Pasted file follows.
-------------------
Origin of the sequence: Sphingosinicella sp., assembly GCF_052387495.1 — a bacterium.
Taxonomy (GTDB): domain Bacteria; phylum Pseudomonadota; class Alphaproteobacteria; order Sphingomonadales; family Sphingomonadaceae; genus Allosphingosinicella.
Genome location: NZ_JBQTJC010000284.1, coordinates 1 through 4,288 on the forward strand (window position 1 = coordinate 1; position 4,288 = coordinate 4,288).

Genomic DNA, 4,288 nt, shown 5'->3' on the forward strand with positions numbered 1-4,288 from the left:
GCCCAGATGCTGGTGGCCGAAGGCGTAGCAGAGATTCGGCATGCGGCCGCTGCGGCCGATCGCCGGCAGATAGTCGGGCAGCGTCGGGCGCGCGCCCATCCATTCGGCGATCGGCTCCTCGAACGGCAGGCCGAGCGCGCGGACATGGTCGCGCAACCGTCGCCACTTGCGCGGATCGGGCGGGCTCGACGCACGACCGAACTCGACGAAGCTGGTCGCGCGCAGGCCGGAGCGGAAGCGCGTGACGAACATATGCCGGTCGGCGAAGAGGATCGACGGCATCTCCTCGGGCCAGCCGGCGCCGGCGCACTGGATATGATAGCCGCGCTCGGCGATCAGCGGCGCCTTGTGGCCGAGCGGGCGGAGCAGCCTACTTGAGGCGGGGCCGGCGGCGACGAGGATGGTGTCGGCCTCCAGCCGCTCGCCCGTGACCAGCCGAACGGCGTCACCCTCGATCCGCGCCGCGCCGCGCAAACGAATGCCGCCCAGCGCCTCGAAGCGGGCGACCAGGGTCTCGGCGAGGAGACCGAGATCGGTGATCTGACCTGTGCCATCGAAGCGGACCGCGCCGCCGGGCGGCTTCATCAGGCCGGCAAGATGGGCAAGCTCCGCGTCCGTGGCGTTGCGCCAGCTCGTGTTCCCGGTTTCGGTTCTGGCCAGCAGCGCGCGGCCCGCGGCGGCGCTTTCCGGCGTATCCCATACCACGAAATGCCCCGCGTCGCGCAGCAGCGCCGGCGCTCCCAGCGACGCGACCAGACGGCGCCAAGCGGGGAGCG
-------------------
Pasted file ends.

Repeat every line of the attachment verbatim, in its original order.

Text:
Origin of the sequence: Sphingosinicella sp., assembly GCF_052387495.1 — a bacterium.
Taxonomy (GTDB): domain Bacteria; phylum Pseudomonadota; class Alphaproteobacteria; order Sphingomonadales; family Sphingomonadaceae; genus Allosphingosinicella.
Genome location: NZ_JBQTJC010000284.1, coordinates 1 through 4,288 on the forward strand (window position 1 = coordinate 1; position 4,288 = coordinate 4,288).

Genomic DNA, 4,288 nt, shown 5'->3' on the forward strand with positions numbered 1-4,288 from the left:
GCCCAGATGCTGGTGGCCGAAGGCGTAGCAGAGATTCGGCATGCGGCCGCTGCGGCCGATCGCCGGCAGATAGTCGGGCAGCGTCGGGCGCGCGCCCATCCATTCGGCGATCGGCTCCTCGAACGGCAGGCCGAGCGCGCGGACATGGTCGCGCAACCGTCGCCACTTGCGCGGATCGGGCGGGCTCGACGCACGACCGAACTCGACGAAGCTGGTCGCGCGCAGGCCGGAGCGGAAGCGCGTGACGAACATATGCCGGTCGGCGAAGAGGATCGACGGCATCTCCTCGGGCCAGCCGGCGCCGGCGCACTGGATATGATAGCCGCGCTCGGCGATCAGCGGCGCCTTGTGGCCGAGCGGGCGGAGCAGCCTACTTGAGGCGGGGCCGGCGGCGACGAGGATGGTGTCGGCCTCCAGCCGCTCGCCCGTGACCAGCCGAACGGCGTCACCCTCGATCCGCGCCGCGCCGCGCAAACGAATGCCGCCCAGCGCCTCGAAGCGGGCGACCAGGGTCTCGGCGAGGAGACCGAGATCGGTGATCTGACCTGTGCCATCGAAGCGGACCGCGCCGCCGGGCGGCTTCATCAGGCCGGCAAGATGGGCAAGCTCCGCGTCCGTGGCGTTGCGCCAGCTCGTGTTCCCGGTTTCGGTTCTGGCCAGCAGCGCGCGGCCCGCGGCGGCGCTTTCCGGCGTATCCCATACCACGAAATGCCCCGCGTCGCGCAGCAGCGCCGGCGCTCCCAGCGACGCGACCAGACGGCGCCAAGCGGGGAGCG